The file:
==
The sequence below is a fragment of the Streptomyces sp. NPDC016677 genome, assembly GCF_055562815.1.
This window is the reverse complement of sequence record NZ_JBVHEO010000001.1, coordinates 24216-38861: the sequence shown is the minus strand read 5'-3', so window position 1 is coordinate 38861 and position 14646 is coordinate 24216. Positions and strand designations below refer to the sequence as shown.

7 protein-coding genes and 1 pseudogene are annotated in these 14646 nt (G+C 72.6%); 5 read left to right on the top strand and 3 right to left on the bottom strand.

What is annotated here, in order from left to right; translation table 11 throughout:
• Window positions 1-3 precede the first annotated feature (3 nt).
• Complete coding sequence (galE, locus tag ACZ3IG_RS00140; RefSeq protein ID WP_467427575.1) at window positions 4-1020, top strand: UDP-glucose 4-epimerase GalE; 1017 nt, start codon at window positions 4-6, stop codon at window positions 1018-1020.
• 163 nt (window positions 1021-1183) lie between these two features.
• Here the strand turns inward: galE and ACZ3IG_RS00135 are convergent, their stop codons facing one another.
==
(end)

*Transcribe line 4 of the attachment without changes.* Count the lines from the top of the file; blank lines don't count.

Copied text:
What is annotated here, in order from left to right; translation table 11 throughout: